While Hanoi denies the cyberattacks and sources in Vietnam were unwilling to discuss the plausibility of a Vietnamese intelligence operation in-depth, Carl Thayer, an emeritus professor at the University of New South Wales and specialist on Vietnamese defense issues, said the alleged attacks are well within the capabilities of the Vietnamese Ministry of Defense’s Cyber Command.

“It is inconceivable that the cyber command has not developed some offensive capabilities that would enable it to hack Chinese government computers,” said Thayer, adding that Vietnam also has more traditional ways of conducting espionage in China.

“There is no reason why Vietnam could not have picked up on this as well through human intelligence and monitoring of the Chinese-language internet,” said Thayer.

Moving Forward

Vietnam has not followed the footsteps of U.S. President Donald Trump or French President Emmanuel Macron in criticizing China’s handling of the virus. The message instead is focused on Vietnam’s strengths, which drew upon strict public health measures and a nationwide mobilization to quash the threat.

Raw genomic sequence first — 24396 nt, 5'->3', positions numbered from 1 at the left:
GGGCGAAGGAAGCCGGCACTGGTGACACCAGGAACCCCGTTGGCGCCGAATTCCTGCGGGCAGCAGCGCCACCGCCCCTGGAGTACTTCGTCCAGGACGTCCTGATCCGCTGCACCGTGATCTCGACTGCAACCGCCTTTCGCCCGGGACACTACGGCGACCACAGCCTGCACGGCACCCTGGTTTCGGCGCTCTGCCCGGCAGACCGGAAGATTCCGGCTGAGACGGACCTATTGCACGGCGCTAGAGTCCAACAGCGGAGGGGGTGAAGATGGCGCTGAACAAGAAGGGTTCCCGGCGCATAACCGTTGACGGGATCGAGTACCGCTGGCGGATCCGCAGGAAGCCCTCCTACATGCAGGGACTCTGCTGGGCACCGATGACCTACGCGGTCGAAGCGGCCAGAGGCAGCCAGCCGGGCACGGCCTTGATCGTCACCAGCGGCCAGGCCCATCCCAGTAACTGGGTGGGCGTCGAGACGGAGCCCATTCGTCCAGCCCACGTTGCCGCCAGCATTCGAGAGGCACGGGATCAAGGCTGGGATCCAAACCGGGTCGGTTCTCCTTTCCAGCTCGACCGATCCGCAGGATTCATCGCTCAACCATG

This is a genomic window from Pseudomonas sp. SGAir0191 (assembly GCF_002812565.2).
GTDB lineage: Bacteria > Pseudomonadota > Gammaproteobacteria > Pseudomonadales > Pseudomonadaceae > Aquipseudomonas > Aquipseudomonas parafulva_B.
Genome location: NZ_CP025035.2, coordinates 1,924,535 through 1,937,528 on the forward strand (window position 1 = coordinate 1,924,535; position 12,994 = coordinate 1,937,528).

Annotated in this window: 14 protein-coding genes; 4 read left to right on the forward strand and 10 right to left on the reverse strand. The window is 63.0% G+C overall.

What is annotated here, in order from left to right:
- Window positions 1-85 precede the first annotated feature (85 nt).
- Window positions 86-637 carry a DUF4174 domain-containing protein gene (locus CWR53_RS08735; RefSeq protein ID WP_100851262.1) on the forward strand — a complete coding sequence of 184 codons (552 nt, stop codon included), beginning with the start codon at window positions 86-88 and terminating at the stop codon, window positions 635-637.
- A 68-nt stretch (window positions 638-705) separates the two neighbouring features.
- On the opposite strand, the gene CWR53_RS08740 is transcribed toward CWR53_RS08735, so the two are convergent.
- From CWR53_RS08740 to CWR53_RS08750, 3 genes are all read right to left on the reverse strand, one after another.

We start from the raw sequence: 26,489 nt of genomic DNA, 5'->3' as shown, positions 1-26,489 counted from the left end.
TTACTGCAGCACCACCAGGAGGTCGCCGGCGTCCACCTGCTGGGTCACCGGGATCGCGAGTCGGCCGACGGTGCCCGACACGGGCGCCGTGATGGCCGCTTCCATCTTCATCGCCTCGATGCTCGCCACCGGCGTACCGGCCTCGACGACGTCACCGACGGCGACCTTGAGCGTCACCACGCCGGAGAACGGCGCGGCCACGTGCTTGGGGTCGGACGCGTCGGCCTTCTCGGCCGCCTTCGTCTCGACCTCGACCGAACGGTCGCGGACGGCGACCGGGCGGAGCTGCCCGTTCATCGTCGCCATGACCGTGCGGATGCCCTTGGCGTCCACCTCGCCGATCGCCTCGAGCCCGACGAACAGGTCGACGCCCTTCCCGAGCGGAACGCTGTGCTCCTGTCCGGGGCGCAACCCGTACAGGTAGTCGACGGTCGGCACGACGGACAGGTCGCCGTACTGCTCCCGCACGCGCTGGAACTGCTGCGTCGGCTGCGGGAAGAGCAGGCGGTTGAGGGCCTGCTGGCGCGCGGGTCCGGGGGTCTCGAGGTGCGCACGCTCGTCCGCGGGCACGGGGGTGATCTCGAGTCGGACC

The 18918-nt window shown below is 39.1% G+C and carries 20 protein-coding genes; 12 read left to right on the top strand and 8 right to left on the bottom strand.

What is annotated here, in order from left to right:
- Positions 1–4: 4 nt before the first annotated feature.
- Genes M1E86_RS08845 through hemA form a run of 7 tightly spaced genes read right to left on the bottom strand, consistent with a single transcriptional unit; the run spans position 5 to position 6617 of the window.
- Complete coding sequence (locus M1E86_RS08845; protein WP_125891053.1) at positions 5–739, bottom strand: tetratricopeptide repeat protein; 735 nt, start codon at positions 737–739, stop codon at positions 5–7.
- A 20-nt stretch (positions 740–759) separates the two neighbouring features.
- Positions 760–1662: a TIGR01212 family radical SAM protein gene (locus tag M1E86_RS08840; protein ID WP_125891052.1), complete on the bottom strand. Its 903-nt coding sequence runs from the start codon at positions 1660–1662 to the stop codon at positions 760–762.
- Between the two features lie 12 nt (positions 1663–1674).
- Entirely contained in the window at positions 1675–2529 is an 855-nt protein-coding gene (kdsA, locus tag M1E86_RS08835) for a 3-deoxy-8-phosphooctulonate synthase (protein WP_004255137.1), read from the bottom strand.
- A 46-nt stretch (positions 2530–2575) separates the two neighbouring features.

“Generally, Vietnamese respond well to national calls for cooperation if they are sufficiently convinced that there is a national crisis,” explained David Koh, a former senior fellow at the ISEAS-Yusof Ishak Institute in Singapore who now runs his own consultancy.

He added that the Vietnamese government has preferred to stick to the positive points.

“Vietnam was not the only country that might have distrusted China’s figures, although Vietnam did not publicly say anything about it,” said Koh.

Thayer pointed out that both China and Vietnam have cooperated during the pandemic in the face of a common enemy. In addition to multiple cross-border meetings among public health officials, China and Vietnam have also helped each other materially.

“Vietnam’s border guards have donated face masks to their Chinese counterparts. China has offered to assist Vietnam by sending medical specialists,” said Thayer.